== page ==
Dr. D. Elwood Dunn, Professor Emeritus at the Alfred Walter Negley, Sawnee University of the South and a former Minister of State for Presidential Affairs, states that the idea of the oration was originally aimed at giving thoughtful Liberians an opportunity to address the state of the nation.
Delivering the oration for Liberia’s Independence Day on July 26, 1951, Oscar S. Norman, Secretary of the Interior drew praise from everyone associated with the powers of the day in the administration of William V.S. Tubman, for what was described as a splendid speech marking the independence of Africa’s oldest republic.
Tubman was in the seventh year of his 27-year presidency, now ranked amongst the longest-serving in the history of Africa.
McKinley A. Deshield, Postmaster General of Liberia, in a letter to Norman dated August 9th, 1951, wrote: “I wish to extend in you my sincere congratulation for the splendid and very able address delivered by you on the occasion of the one hundred and fourth celebration of the Independence of Liberia. Besides depicting the activities of previous administrations from the founding of this republic up to the present, which was highlighted by the keynote of “Unification” the subject of your address, many other inspiring thoughts were acutely disclosed. You are therefore worthy of praise for your painstaking efforts in collecting such material which you amplified into an address of great merit, thereby tending to serve as both an inspiration and impetus of rising generation of our beloved country.”
At the time, Richard A. Henries, a future Speaker of the House of Representative, trumpeted the orator for urging every true and loyal Liberian to support Tubman, who described as, “our illustrious, brilliant and farsighted Captain of the Ship of State in his effort to develop the human resources of the country that Liberia might continue to roll forward into greater and broader destinies.”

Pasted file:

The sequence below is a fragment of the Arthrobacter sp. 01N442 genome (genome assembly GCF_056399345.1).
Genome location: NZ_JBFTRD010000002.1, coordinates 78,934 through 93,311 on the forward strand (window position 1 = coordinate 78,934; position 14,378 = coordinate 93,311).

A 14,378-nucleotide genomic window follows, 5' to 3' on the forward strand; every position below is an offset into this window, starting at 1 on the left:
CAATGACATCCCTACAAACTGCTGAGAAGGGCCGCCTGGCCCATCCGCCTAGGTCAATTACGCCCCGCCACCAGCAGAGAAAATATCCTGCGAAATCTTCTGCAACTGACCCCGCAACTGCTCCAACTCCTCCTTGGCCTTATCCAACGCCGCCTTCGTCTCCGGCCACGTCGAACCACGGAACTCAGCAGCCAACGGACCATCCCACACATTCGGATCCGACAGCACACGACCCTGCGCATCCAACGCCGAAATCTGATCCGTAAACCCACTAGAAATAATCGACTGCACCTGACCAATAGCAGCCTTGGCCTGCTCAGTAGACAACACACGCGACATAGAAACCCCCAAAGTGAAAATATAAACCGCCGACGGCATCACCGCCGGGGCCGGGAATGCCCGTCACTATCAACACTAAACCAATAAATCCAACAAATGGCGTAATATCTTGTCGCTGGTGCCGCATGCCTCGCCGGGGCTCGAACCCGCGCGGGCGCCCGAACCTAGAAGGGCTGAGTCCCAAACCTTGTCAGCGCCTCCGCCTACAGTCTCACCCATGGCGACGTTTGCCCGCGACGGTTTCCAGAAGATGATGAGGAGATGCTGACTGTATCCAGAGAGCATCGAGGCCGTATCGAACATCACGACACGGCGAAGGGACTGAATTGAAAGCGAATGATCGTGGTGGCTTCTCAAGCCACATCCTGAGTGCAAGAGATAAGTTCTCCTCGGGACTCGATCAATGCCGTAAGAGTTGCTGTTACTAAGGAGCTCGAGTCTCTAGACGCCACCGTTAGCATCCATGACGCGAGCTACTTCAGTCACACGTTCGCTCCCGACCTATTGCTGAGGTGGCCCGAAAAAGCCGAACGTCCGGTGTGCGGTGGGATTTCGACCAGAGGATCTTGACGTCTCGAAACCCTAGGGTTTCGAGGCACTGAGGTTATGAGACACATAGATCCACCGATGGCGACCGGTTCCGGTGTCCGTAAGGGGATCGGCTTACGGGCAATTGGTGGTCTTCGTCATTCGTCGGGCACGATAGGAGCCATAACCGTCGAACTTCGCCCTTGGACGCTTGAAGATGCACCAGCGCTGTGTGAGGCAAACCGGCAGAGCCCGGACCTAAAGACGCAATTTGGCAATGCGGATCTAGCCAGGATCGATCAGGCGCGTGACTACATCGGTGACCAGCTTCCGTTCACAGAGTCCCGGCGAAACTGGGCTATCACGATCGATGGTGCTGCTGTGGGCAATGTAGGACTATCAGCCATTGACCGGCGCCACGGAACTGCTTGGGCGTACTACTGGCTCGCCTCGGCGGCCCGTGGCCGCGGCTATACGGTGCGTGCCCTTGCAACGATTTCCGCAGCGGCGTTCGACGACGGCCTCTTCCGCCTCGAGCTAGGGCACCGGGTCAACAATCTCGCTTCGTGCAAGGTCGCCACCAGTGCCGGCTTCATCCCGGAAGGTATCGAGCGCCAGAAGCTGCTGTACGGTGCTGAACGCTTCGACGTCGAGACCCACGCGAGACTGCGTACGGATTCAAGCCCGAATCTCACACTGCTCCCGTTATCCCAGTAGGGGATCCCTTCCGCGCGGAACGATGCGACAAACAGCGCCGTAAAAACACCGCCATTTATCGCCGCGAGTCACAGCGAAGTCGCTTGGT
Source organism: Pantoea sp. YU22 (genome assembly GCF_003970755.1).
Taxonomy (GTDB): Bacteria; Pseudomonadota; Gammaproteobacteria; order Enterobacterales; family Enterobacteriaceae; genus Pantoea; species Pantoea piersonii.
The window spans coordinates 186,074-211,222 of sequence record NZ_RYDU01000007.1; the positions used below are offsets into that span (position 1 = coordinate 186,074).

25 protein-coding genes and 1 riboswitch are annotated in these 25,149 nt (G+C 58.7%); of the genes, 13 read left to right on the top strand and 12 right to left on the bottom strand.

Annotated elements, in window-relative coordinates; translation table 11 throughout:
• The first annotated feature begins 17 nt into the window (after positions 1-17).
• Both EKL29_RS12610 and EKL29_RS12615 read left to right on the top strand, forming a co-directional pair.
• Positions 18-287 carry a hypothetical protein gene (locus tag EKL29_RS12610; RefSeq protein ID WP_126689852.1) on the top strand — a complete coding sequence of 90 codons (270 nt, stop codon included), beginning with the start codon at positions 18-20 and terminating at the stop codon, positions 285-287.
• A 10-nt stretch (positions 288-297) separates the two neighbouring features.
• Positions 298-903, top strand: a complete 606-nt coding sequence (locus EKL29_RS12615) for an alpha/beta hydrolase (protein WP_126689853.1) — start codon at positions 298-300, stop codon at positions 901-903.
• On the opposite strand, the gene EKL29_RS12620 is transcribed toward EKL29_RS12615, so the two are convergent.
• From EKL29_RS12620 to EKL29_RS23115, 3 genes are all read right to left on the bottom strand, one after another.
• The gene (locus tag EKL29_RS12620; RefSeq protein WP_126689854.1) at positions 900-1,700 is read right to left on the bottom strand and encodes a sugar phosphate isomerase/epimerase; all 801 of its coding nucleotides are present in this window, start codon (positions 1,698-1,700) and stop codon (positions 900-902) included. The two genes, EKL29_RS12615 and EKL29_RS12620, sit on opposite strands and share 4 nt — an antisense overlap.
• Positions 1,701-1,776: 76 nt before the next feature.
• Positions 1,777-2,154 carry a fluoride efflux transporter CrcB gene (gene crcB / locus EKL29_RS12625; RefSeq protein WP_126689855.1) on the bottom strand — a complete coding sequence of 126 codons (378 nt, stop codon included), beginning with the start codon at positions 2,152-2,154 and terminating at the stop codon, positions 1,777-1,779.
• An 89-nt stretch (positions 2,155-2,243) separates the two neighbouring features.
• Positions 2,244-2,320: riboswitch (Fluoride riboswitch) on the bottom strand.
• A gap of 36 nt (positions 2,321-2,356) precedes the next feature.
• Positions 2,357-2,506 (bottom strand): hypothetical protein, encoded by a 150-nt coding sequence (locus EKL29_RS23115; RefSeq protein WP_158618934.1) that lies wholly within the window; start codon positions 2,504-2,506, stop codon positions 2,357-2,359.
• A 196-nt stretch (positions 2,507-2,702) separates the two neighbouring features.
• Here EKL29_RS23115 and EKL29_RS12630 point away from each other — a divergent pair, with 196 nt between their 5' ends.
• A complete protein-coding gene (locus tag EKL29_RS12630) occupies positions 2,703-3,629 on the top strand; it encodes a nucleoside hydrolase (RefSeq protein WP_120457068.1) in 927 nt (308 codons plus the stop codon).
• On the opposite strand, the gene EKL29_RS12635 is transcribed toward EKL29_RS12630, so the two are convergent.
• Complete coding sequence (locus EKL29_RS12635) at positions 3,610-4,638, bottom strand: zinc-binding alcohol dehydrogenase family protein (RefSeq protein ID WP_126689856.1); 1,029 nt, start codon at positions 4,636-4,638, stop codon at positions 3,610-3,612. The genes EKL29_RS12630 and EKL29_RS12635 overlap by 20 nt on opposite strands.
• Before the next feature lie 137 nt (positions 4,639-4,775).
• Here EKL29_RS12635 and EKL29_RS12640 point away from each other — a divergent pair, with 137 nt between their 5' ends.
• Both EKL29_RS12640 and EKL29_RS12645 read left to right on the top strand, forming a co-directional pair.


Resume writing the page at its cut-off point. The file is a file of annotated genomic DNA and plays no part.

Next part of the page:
For Dr. Dunn, some past orators defied the norms of convention.
One was, “the 1855 oration by Rev. Alexander Crummell, under the theme: “The Duty of a Rising Christian State: The World’s Well-being and the Means by which it may Perform the same” which Dr. Dunn asserts, seems sufficiently suggestive of an early purpose.
Crummell was a pioneering African American minister, academic and African nationalist who moved to Liberia in 1853 to work to convert Africans to Christianity.
Similarly, Dr. Dunn says, Edward Wilmot Blyden’s 1867 oration, “Liberia is a Means and Not an End,” is also clearly suggestive.
“My sense from these examples is that public intellectuals and other thoughtful Liberians were called upon to offer their reflections on the “state of the nation,” and the requirements for progressive change going forward. During the Tolbert administration, we had orations by Dr. Edward Kesselly, Dr. J. Bernard Blamo, Professor Yancy Peters Flah, and Ambassador James B. Freeman. Each of these spoke explicitly and clearly to the imperatives for change that characterized the decade of the 1970s.”Dr. D. Elwood Dunn, Professor Emeritus, Sawnee: The University of the South, with years of experience in foreign policy, international relations and African Studies, Former Minister of State for Presidential Affairs, Orator, 132nd Independence Day
’44 Oration: D. Twe Champions Aborigine’s Cause
Blyden was an educator, writer, diplomat and politician and one of the early West Indies residents to join the wave of black immigrants from America who immigrated to Liberia. He is widely regarded as the father of pan Africanism and is noted as one of the first people to articulate a notion of “African Personality” and the uniqueness of the African race. Blyden’s ideas influenced many twentieth century figures including Marcus Garvey, George Padmore and Kwame Nkrumah.
According to Dr. Dunn, Momolu Massaquoi’s 1921 oration, “Readjustment and Development of Liberia as an African State” spoke volumes as to the need to Africanize the Republic of Liberia, including the integration involving repatriate and indigenous Liberia.
Massaquoi, a politician, diplomat and monarch of the Vai people of Sierra Leone and Liberia, served as Liberia’s consul general to Germany from 1922 to 1930, and appears to be the first indigenous African diplomat to modern Europe.
Massaquoi’s theme, according to Dr. Dunn was brought forward in Norman’s oration of 1951 which pointed to the important measure of integration accomplished to date.
Additionally, Dr. Dunn asserts that Plenyono Gbe Wolo’s 1929 oration, and Didhwo Twe’s 1944 oration, “The Future of Liberia,” in which he continued to champion the cause of what he called the “Aboriginal population.”—both were early voices from the indigenous community.
Wolo, the son of the chief of the Kru ethnic group, was the first Black African to graduate from Harvard in 1917.
Didhwo Twe, became a representative in the Liberian legislature and a presidential candidate in the 1951 general elections. He was an advocate of Liberian native rights and the first Liberian of full tribal background to officially and openly seek the Liberian presidency. A US Library of Congress document shows that Twe had a good friendship with Mark Twain and that “Twe assisted Mark Twain with his book, King Leopold’s Soliloquy.